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How quickly are animals and plants disappearing, and does it matter?

Breaking Environment News
Published: 02 January 2007
Why are we asking this question now?
As 2006 drew to a close, the polar bear was about to be classified as a threatened species by the United States Government. Melting Arctic sea ice could significantly reduce numbers of the world's largest terrestrial carnivore over the next 50 years. And, just before Christmas, a 38-day search for the Yangtze River dolphin ended without finding a single member of the species. It is feared that the aquatic mammal may be the latest in a long line of extinct animals.
Extinction is as old as life on Earth - about 3.5 billion years - but scientists calculate that we are losing species at a rate of somewhere between 1,000 and 10,000 times higher than the natural "background" rate of extinction. This means that technically we are going through a period of "mass extinction", the sixth that we know about over the hundreds of millions of years of the fossil record. But unlike the previous five mass extinctions, this one is largely caused by the actions of a single species - Homo sapiens.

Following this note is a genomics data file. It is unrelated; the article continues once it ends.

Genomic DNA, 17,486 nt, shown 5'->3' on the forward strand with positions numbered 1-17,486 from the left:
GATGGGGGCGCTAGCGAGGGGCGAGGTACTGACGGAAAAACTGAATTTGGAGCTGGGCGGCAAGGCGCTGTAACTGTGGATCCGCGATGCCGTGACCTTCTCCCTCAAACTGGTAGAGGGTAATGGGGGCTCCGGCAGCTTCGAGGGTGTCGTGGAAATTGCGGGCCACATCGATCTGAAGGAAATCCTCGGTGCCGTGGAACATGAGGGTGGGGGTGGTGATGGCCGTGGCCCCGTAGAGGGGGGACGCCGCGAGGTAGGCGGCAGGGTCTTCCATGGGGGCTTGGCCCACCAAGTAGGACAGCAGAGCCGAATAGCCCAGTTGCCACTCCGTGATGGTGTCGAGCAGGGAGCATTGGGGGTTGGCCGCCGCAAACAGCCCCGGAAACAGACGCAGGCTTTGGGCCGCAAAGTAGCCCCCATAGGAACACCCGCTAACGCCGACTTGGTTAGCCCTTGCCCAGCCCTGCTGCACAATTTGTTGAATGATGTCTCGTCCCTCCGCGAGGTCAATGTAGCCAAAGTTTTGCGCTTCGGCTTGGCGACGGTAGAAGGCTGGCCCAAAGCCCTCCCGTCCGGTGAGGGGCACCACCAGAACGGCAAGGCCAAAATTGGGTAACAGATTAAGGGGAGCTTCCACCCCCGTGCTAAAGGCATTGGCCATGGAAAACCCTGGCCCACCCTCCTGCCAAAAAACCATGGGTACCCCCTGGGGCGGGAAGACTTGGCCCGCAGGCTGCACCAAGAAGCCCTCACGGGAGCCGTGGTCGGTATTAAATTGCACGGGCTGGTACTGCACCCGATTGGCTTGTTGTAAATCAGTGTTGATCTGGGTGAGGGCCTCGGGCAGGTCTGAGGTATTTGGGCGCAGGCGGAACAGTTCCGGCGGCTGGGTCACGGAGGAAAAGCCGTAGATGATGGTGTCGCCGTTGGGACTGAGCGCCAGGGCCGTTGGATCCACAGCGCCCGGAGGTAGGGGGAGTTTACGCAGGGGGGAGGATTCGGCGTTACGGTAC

How many species have gone extinct in the past 100 years?
This is a notoriously difficult question to answer, due in part to the difficulty in recording the declining populations of a particular animal or plant, and in part to the technical definition of an extinction. Experts estimate there are 15,589 species threatened with extinction. But a species is only accepted to have become extinct if exhaustive surveys in its known habitat range have failed to find any record of the individual.
So even if scientists strongly suspect that an animal has gone extinct it cannot be defined as extinct until some time has elapsed since an individual was last observed - which can mean 30 or 50 years for some species.
The decline and eventual extinction of an animal or plant may take many decades or even centuries and the final stages are seldom observed. This make it difficult to decide when something has completely died out.
Conservationists calculate that since 1500 there have been more than 800 recorded extinctions. However, the true number of extinctions is likely to be much larger because of what is known about the rate at which habitats are being lost or broken up.
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